Home Sport ‘This is our boys’ opportunity’ says AmaTuks coach ahead of Sundowns clash

‘This is our boys’ opportunity’ says AmaTuks coach ahead of Sundowns clash

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Though he dreams of beating Sundowns and leading his University of Pretoria team to the final like Steve Barker did back in 2009, coach Tlisane Motaung acknowledges the Herculean task he is facing.

Tlisane Motaung, UP-Tuks Head coach and Rhulani Mokwena, Head coach of Mamelodi Sundowns during the Nedbank Cup Quarter final draw. Picture: Nokwanda Zondi, BackpagePix

Matshelane Mamabolo

THE MAJORITY of the players in the current University of Pretoria team would have been pretty young back in 2009, when AmaTuks reached the final of the country’s premier club knockout competition, then called the Absa Cup.

But as they look to emulate their predecessors, their coach Tlisane Motaung has the players watching tapes of matches from that great run and feeding them stories of players who went on to become big stars – at big clubs and the country as well.

It has to work as motivation, right? The knowledge that your life and career can change for the better through one match?

Bet on them, therefore, to be fired up when they trot out onto the Lucas Moripe Stadium pitch for arguably the biggest match of their fledgling careers in Friday night’s Nedbank Cup quarter-final clash against neighbours Mamelodi Sundowns.

As Motaung repeatedly said during his address at the pre-match media conference, “they don’t come bigger” than the multiple South African champions who have established themselves as continental giants. And what better way for a player to market himself than to shine against some of Africa’s most revered stars?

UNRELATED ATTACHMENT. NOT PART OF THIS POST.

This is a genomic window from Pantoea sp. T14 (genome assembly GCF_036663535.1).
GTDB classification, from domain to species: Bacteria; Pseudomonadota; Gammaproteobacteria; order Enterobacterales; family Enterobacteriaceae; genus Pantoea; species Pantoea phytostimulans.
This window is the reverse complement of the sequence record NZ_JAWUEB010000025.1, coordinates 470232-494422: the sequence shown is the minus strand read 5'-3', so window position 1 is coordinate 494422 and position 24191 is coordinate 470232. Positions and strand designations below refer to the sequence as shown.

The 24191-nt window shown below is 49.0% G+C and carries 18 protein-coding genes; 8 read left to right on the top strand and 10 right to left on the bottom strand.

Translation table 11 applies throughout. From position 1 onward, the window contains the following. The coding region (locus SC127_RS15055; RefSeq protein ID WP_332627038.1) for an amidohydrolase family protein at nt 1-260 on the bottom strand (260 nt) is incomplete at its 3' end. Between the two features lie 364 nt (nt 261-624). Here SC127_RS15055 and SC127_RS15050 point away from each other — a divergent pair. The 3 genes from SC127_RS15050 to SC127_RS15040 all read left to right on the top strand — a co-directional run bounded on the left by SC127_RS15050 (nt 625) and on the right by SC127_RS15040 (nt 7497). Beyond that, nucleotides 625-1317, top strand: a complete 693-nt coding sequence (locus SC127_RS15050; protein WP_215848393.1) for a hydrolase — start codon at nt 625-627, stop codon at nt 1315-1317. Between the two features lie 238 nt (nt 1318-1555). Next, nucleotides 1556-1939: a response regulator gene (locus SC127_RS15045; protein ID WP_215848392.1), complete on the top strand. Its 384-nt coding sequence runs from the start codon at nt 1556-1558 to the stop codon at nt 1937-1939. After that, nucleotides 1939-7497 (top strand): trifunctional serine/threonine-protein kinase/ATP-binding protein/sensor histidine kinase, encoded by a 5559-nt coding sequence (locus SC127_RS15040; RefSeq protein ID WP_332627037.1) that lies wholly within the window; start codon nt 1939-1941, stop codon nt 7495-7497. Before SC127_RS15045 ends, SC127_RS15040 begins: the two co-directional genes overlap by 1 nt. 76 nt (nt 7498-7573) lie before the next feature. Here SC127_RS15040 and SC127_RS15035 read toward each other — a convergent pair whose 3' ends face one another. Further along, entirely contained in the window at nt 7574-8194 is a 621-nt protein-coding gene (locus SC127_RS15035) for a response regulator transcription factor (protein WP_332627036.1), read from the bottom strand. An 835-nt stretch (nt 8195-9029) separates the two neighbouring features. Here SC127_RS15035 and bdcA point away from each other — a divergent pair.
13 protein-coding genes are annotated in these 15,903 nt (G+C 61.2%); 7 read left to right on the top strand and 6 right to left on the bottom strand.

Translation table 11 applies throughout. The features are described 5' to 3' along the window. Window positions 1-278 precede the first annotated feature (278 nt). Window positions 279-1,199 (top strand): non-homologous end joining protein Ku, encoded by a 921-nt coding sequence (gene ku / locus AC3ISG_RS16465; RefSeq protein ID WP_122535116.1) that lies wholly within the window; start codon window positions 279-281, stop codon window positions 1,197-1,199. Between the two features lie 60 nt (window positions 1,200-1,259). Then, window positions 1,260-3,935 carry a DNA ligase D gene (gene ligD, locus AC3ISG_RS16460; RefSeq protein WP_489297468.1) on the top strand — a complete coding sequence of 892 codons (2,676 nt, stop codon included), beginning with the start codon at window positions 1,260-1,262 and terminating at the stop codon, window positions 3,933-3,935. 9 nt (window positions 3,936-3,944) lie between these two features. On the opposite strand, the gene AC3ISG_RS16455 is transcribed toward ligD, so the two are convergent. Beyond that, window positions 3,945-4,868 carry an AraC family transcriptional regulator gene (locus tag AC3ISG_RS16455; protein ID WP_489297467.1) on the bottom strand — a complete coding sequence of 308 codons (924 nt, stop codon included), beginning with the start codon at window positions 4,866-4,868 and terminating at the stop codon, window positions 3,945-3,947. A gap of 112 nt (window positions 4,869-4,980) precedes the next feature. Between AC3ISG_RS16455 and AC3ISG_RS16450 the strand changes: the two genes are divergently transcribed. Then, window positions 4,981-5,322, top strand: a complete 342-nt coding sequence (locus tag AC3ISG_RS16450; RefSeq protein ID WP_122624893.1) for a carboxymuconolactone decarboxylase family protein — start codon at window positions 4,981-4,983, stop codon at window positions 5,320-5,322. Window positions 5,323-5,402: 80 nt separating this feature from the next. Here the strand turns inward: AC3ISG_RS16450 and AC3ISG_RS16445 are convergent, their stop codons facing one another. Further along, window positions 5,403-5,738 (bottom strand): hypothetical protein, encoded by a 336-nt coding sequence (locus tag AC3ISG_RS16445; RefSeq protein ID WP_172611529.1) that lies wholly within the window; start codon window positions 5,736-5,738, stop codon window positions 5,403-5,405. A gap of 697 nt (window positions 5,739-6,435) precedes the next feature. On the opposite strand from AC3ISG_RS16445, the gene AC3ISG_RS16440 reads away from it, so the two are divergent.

That Andile Jali became as big a player as he did – turning out for Orlando Pirates, age group national teams, as well as Bafana Bafana, while even making it overseas – was because he grabbed the opportunity presented by the competition that allows lower division sides to mix it with the elite outfits.

“Jali, Aubrey Mngoma and Mthokozisi Yende used this platform to get somewhere and these boys see it as an opportunity to stand up and be counted. We are saying to our players, no one was born with experience because the same Sundowns players who are great players, they were not born that way – they were given an opportunity and they ran with it.

“This is our boys’ opportunity.”

Though he dreams of beating Sundowns and leading AmaTuks to the final like Steve Barker did back in 2009, Motaung acknowledges the Herculean task he is facing. And he is smart enough not to put himself or his team under undue pressure.

“No pressure on me, the technical team or on our players. We told them it is a big opportunity to play against those great players of a great club with a great technical team and a great coach,” said Motaung.

“We are aware … it is going to be difficult. They have not lost a game. We’ve got to compete, learn as much as possible and assess ourselves as a team. Do we have what it takes to compete against the best in the continent?”

The answer would be no. But it was also a ‘no’ back in 2009, when AmaTuks drew Kaizer Chiefs. The discerning football follower would remember only too well how the great Amakhosi were sent packing as the lower division upstarts played beyond themselves sending Kaizer Chiefs packing to register one of the biggest shock results in the competition.

And a good number of those players went on to become household names.

Motaung is not unrealistic to dream that for his players and himself too. Why not?

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